- Open Access
Systems-biology dissection of eukaryotic cell growth
© Przytycka and Andrews; licensee BioMed Central Ltd. 2010
- Received: 7 May 2010
- Accepted: 17 May 2010
- Published: 24 May 2010
A recent article in BMC Biology illustrates the use of a systems-biology approach to integrate data across the transcriptome, proteome and metabolome of budding yeast in order to dissect the relationship between nutrient conditions and cell growth.
See research article http://jbiol.com/content/6/2/4 and http://0-www.biomedcentral.com.brum.beds.ac.uk/1741-7007/8/68
- Gene Ontology
- Metabolomic Data
- Growth Rate Condition
- Integrate System Biology
- Metabolomic Level
The integrative systems biology analysis involved examining the cellular responses at the transcriptomic, proteomic and metabolomic levels (Figure 1b). The transcriptomic responses were assayed using microarrays, the proteomic responses were assayed using isotope tags for multiplexed relative and absolute quantification (iTRAQ) and the metabolomic responses were assayed using gas chromatography coupled to time-of-flight mass spectrometry (GC/TOF-MS). Comparing responses at the transcriptomic and proteomic levels allows the inference of post-transcriptional regulatory effects (orange in Figure 1b). For instance, post-transcriptional regulation can be inferred for a gene if the protein-level response to a treatment differs markedly from the transcriptional response; for instance, a marked protein response in the absence of a transcriptional response. Finally, comparing the responses of specific metabolites to the responses of the proteins involved in their metabolism allows correlations between metabolites and cognate enzymes to be explored (magenta in Figure 1b).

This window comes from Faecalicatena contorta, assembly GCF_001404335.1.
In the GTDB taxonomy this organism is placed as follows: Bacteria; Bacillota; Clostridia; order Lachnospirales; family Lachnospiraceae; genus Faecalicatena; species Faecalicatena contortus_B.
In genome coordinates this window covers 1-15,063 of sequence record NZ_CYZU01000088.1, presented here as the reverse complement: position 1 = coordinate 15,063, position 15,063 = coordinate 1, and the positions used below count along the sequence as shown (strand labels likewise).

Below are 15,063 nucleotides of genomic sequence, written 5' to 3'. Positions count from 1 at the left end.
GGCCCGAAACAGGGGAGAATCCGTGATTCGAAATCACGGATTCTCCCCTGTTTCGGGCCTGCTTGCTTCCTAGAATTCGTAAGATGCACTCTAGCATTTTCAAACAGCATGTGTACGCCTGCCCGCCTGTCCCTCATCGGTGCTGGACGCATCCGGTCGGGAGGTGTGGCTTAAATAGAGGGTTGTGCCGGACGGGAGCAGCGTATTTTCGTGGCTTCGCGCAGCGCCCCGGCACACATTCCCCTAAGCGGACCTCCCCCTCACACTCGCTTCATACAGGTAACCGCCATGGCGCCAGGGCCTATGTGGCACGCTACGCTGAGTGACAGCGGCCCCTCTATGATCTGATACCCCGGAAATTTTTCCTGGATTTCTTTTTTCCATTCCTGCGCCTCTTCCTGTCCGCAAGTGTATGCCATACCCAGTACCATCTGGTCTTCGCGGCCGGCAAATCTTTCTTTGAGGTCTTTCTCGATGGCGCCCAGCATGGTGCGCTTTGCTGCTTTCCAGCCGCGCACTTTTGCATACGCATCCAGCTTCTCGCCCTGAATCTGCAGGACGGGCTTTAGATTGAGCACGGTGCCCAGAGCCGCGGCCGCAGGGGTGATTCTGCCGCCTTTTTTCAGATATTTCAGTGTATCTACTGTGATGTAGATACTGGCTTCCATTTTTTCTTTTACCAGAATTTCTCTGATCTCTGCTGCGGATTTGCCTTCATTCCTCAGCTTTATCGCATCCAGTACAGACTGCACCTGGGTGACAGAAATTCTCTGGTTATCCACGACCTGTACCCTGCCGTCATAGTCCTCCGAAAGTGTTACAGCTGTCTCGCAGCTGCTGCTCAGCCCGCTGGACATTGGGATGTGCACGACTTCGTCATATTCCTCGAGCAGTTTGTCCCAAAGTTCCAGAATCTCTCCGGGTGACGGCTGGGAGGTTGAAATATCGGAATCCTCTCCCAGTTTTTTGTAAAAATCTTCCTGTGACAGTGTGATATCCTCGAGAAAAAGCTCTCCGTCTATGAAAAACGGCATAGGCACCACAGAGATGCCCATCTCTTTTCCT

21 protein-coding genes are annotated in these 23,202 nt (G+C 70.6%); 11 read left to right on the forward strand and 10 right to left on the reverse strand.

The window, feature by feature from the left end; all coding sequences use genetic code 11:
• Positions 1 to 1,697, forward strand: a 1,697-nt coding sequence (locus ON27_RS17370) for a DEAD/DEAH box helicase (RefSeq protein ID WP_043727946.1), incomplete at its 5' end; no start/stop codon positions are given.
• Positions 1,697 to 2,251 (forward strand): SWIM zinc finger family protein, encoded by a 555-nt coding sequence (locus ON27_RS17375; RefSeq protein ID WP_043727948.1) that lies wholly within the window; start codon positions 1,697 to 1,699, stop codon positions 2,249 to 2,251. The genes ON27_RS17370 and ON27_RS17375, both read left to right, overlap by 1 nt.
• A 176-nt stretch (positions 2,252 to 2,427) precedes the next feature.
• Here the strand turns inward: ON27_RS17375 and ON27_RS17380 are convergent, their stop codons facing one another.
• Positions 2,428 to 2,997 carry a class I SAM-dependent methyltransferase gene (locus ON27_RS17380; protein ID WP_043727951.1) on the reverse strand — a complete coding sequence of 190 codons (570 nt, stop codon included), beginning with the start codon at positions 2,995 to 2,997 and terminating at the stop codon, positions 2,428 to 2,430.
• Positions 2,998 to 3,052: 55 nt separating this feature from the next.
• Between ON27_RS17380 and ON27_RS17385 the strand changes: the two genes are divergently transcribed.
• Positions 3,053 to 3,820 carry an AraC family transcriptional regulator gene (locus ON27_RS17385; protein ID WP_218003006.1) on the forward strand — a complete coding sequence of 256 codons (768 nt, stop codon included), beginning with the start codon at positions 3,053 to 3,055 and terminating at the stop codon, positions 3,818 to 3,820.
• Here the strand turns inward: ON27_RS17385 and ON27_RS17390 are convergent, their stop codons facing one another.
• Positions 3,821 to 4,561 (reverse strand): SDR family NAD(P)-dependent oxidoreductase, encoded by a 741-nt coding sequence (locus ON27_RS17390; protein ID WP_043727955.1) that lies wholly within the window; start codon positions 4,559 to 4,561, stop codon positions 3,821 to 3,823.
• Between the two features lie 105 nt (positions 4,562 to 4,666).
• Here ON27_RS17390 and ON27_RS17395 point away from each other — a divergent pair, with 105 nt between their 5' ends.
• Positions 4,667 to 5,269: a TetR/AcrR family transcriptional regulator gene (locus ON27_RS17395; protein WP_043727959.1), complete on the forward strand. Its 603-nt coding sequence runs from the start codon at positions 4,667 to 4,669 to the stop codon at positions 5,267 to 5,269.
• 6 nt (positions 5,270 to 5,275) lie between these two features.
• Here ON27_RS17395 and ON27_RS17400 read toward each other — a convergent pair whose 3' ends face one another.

In an earlier study Oliver's group identified a response to altered growth rates that was common across nutritional conditions . The current study  examines the nutrition-specific effects, and the nutrient and growth-rate-dependent effects. The analysis of nutrient-specific effects revealed that the cells have distinct responses to limitations of each nutrient, of which the response to carbon (glucose) limitation is by far the most dramatic. At the transcriptional level, around 1,200 genes were up- or downregulated under limiting carbon compared with around 100 to 200 for the other three nutrients. In addition, the Gene Ontology (GO) term annotations of transcripts and proteins responding to carbon limitation are largely distinct from those responding to limitation of the other nutrients. The analysis of growth-rate-dependent effects in each nutrition condition revealed a more robust response, with both a greater number of genes involved (around 1,400 to 3,300 across all nutritional conditions) and a greater range of responses at the transcriptional and protein levels. In this case, the GO annotations of the responding transcripts and proteins were similar across all four nutrition conditions and prominent functions included ribosome- and translation-related functions. Again, only a handful of genes were found to be outliers in terms of proteome/transcriptome comparisons.